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July ANC 6C ABL Committee Meeting

The ANC 6C Alcohol Beverage and Licensing Committee will meet tonight (July 5th) at 7pm in the Banquet Room at the District Chophouse (509 7th Street NW).

The agenda includes a discussion and vote on the liquor license application for TEL’VEH – the new wine bar coming to 401 Massachusetts Ave NW. The meeting will also discuss violations of the voluntary agreement of Chinatown Market (519 H St NW).

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More on Sixth Engine

Tuesday night’s ANC 6C ABL Committee Meeting afforded me the opportunity to gather more details on the Sixth Engine restaurant/bar concept aiming to open in the firehouse space at 400 Mass.

Ownership/Venue

  • Ownership group currently owns and operates The Dubliner near Union Station and Town Hall in Glover Park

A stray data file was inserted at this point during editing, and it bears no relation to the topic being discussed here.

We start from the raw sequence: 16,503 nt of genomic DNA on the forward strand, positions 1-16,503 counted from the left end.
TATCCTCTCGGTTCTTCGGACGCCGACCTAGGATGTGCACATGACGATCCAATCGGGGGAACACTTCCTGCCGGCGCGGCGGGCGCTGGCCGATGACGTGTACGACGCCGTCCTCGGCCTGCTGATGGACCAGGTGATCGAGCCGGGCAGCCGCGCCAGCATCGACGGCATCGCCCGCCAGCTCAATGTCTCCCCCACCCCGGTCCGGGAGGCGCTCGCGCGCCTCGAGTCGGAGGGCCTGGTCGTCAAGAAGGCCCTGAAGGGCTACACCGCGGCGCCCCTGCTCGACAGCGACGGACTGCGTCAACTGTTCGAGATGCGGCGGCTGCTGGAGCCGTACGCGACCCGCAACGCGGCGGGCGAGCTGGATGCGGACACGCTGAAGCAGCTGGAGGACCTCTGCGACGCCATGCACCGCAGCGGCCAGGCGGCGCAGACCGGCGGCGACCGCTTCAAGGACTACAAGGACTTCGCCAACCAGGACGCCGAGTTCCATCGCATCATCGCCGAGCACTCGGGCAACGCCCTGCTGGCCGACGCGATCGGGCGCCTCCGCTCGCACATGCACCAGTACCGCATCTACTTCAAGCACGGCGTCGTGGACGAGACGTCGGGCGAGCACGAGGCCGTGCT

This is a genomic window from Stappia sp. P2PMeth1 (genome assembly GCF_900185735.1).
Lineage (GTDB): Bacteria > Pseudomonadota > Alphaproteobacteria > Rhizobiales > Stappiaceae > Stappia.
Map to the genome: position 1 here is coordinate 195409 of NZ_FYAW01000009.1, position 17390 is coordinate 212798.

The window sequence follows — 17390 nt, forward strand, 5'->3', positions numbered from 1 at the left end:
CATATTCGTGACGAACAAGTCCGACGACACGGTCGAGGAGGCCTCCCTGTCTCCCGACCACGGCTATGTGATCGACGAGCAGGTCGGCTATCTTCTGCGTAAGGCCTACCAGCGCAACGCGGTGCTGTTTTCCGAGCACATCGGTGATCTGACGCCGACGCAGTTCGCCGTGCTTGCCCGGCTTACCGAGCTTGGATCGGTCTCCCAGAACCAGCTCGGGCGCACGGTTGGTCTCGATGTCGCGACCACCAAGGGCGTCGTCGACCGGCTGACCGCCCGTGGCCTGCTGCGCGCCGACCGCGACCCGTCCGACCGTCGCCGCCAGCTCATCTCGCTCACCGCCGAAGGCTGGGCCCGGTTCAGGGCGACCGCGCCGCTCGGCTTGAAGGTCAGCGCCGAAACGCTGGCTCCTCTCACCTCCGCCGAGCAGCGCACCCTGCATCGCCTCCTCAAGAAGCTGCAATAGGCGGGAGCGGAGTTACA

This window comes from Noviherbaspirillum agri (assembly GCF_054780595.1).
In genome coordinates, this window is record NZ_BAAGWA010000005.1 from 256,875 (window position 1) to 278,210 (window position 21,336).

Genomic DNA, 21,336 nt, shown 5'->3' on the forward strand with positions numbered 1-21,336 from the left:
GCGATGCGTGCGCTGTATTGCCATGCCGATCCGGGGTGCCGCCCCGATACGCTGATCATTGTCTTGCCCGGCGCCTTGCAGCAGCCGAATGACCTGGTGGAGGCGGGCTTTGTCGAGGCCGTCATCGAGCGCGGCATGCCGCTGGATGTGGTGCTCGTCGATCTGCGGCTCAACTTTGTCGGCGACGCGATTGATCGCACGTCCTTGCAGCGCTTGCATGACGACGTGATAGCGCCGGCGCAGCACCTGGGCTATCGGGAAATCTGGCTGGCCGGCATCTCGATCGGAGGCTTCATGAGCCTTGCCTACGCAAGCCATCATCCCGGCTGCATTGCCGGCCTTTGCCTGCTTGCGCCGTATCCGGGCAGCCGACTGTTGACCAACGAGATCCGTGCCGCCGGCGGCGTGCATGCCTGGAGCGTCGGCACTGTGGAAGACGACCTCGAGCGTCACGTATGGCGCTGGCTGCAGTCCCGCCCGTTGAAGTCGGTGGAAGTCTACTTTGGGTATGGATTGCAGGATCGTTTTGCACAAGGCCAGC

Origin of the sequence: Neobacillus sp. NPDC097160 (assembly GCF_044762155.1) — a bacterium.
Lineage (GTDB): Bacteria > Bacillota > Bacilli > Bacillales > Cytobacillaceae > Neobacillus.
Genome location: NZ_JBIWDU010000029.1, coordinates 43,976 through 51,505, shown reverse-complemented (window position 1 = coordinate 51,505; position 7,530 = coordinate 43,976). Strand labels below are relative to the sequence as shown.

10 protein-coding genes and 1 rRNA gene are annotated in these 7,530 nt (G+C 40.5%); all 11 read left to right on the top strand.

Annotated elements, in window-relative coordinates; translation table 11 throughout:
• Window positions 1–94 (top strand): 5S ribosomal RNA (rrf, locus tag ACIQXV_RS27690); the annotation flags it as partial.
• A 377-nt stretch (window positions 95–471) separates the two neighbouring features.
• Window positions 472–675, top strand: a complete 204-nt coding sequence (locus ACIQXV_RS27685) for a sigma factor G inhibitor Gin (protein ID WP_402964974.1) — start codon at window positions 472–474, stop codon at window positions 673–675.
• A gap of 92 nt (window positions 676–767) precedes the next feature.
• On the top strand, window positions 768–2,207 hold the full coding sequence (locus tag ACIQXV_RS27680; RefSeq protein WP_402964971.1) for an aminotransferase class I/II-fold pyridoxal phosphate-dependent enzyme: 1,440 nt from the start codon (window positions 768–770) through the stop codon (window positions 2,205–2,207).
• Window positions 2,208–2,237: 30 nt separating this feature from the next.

• Ownership was attracted to the character of the firehouse space and the residential population of the Mount Vernon Triangle
  • Working closely with Mark Tennyson, curator of the DC Fire and EMS Museum, to secure artifacts to display including the original brass fire pole.
  • The firehouse is the oldest surviving in the city. It was founded as Metropolitan Hook & Ladder #1 in 1855. In 1876 it was reclassified as Engine 6 and was in operation until the 1940′s when the engine company moved to 1300 New Jersey Ave.
  • Sixth Engine will occupy the two story firehouse space plus the adjacent commercial condo
  • Space is roughly ~7900 SF Total with 2000 SF on the second floor of the firehouse and the remainder on the ground level
  • Main entrance will be in the commercial space next to the firehouse.
  • Firehouse will host main dining area downstairs and a flexible space upstairs that will be used as an event space, overflow dining, and a bar as needs arise
  • Seasonal Outdoor dining for 64 will occupy the brick patio in the front of the firehouse
  • The venue will have an entrance on H Street as well, however this will simply access the kitchens and a long corridor to the front of the house.